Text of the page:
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To brake or not to brake, that is the question

You know that a snowman is not going to move around and cross a road. How can a self driving car know that too? Image credit: Aeon Newsletter

I just read a nice article, not brand new, it was published in January 2019, as I was looking for image recognition advances. The article, written by Melanie Mitchell an external professor at the Santa Fe Institute with which I had the pleasure of interact long time ago (with the Institute, not with Melanie), is addressing the problem of taking decision in presence of an obstacle on the road. What is interesting is to notice how something that is so straightforward to us is very difficult to tackle by a self driving car (by its silicon/software brain).

Just imagine yourself at the wheel seeing a stray dog in the middle of the road. No brainer, you would slow down to give time to the dog to move out of the way. Were you seeing a flock of pigeons you would keep going, knowing that they will fly away, just in time to avoid your car. A piece of paper, a tumbleweed… just drive on, literally drive on them, your car wheels wouldn’t even notice them. A small pile of snow? Well if you have a SUV you would probably have fun driving on it but if that pile was in the shape of a snowman, probably built by some children you would drive around it…

All of this comes natural, to the point you are not even taking a decision, you just “know” what you have to do.

Not so for a self-driving car, because it is missing what we possess: common sense.

The Open Mind Common Sense project, initiated at the MIT Media Lab by Marving Minsky in 1999, now discontinued. Image credit: MIT Media Lab

There have been over the years several attempts to teach common sense to machines. Back in 1999 Marvin Minsky started the Open Mind Common Sense project at MIT, Open because it leveraged on contributions from people all over the world to provide common sense knowledge, like you can pull a rope but you cannot push it.

Since its start it accumulated over a million (!) of English facts provided by over 15,000 contributors. The project did not succeed in teaching common sense to machines but it surely pointed out how much complex common sense is.

In 2018 DARPA within their “AI next” program funded a project on Machine Common Sense to purse the goal of giving machines human reasoning capability to react to new situations.

If you consider the amount of effort put into finding ways to endow machines with something as easy as “common sense” and the fact that we have not succeeded so far you’ll understand Frank Lloyd Wright quote ” there is nothing so uncommon than common sense”.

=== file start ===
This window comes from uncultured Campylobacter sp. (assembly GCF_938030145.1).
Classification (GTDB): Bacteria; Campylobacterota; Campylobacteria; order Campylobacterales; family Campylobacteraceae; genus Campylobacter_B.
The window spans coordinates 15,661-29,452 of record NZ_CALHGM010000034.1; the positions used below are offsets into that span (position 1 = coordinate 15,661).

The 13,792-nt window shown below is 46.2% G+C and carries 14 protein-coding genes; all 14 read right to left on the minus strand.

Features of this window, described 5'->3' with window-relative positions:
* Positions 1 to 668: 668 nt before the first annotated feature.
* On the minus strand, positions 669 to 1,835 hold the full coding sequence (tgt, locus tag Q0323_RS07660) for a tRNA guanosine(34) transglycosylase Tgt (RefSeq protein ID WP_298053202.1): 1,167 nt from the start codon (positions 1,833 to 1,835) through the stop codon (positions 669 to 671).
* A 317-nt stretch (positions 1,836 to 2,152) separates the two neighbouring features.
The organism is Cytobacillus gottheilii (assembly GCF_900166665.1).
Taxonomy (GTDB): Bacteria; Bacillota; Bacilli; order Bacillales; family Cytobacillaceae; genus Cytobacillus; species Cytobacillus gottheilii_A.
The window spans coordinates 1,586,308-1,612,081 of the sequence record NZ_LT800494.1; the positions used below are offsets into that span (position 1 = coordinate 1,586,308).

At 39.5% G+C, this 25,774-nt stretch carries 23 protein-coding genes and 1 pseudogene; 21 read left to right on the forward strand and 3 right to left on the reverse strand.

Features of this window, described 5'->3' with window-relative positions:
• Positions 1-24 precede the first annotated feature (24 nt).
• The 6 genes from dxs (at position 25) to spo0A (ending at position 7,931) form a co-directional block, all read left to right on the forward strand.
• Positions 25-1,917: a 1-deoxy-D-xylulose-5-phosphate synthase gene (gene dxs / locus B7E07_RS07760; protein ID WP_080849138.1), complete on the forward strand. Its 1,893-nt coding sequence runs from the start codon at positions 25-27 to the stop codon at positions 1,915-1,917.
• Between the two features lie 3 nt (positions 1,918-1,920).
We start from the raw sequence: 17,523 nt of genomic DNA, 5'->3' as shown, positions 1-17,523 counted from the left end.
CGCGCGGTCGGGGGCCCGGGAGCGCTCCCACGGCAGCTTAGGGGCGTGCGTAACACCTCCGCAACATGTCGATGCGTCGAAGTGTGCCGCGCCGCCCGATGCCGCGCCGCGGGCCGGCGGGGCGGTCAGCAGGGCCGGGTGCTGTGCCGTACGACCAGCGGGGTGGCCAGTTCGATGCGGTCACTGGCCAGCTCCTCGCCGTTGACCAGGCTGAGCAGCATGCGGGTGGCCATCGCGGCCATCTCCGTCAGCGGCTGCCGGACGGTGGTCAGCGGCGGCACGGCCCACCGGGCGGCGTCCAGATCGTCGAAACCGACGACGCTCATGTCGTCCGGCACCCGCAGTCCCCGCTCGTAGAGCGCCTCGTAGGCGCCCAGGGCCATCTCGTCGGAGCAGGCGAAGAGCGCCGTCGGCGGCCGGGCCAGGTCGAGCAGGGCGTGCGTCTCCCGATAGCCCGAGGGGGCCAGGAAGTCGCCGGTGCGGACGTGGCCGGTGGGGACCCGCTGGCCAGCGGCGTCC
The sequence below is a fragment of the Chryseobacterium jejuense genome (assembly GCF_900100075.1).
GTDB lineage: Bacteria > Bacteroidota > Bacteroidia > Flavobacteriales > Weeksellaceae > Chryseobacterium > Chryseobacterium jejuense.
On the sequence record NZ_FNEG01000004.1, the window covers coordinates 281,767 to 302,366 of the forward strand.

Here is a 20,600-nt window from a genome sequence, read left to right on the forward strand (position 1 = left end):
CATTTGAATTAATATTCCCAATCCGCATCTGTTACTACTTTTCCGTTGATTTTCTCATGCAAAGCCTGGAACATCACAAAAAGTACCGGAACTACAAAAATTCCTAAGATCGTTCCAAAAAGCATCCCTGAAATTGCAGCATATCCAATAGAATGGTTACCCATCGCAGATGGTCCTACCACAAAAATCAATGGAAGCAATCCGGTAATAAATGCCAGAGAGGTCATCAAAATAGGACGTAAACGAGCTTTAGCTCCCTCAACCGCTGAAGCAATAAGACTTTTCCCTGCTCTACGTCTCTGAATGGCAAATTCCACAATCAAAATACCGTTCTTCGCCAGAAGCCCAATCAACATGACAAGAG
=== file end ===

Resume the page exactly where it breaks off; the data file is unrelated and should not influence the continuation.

Self-driving cars have to take decision based on what their sensors are detecting, an obstacle on the road. Should I brake or not? Unless the car understands what kind of obstacle is there the decision will be taken to be on the safe side, meaning a self driving car will end up braking even when no braking would be needed. This is not just a bit annoying for passengers (and a tiny waste of energy) it may also pose a risk to cars following it if these have a human driver that seeing the obstacle would not expect the car before him to brake.

It is these sorts of issues that researchers are struggling with in trying to push cars up to level 5, for a fully autonomous driving. In a way creating a fully autonomous aircraft is way easier since it will operate in a controlled environment where machines already have the upper hand (given that in most situations the reaction time is too short for a human pilot to take charge). Self driving cars have to operate in a human environment, with unpredictable humans all around them and acting on a common sense that is not part of a car’s brain.

About Roberto Saracco

Roberto Saracco fell in love with technology and its implications long time ago. His background is in math and computer science. Until April 2017 he led the EIT Digital Italian Node and then was head of the Industrial Doctoral School of EIT Digital up to September 2018. Previously, up to December 2011 he was the Director of the Telecom Italia Future Centre in Venice, looking at the interplay of technology evolution, economics and society. At the turn of the century he led a World Bank-Infodev project to stimulate entrepreneurship in Latin America. He is a senior member of IEEE where he leads the Industry Advisory Board within the Future Directions Committee and co-chairs the Digital Reality Initiative. He teaches a Master course on Technology Forecasting and Market impact at the University of Trento. He has published over 100 papers in journals and magazines and 14 books.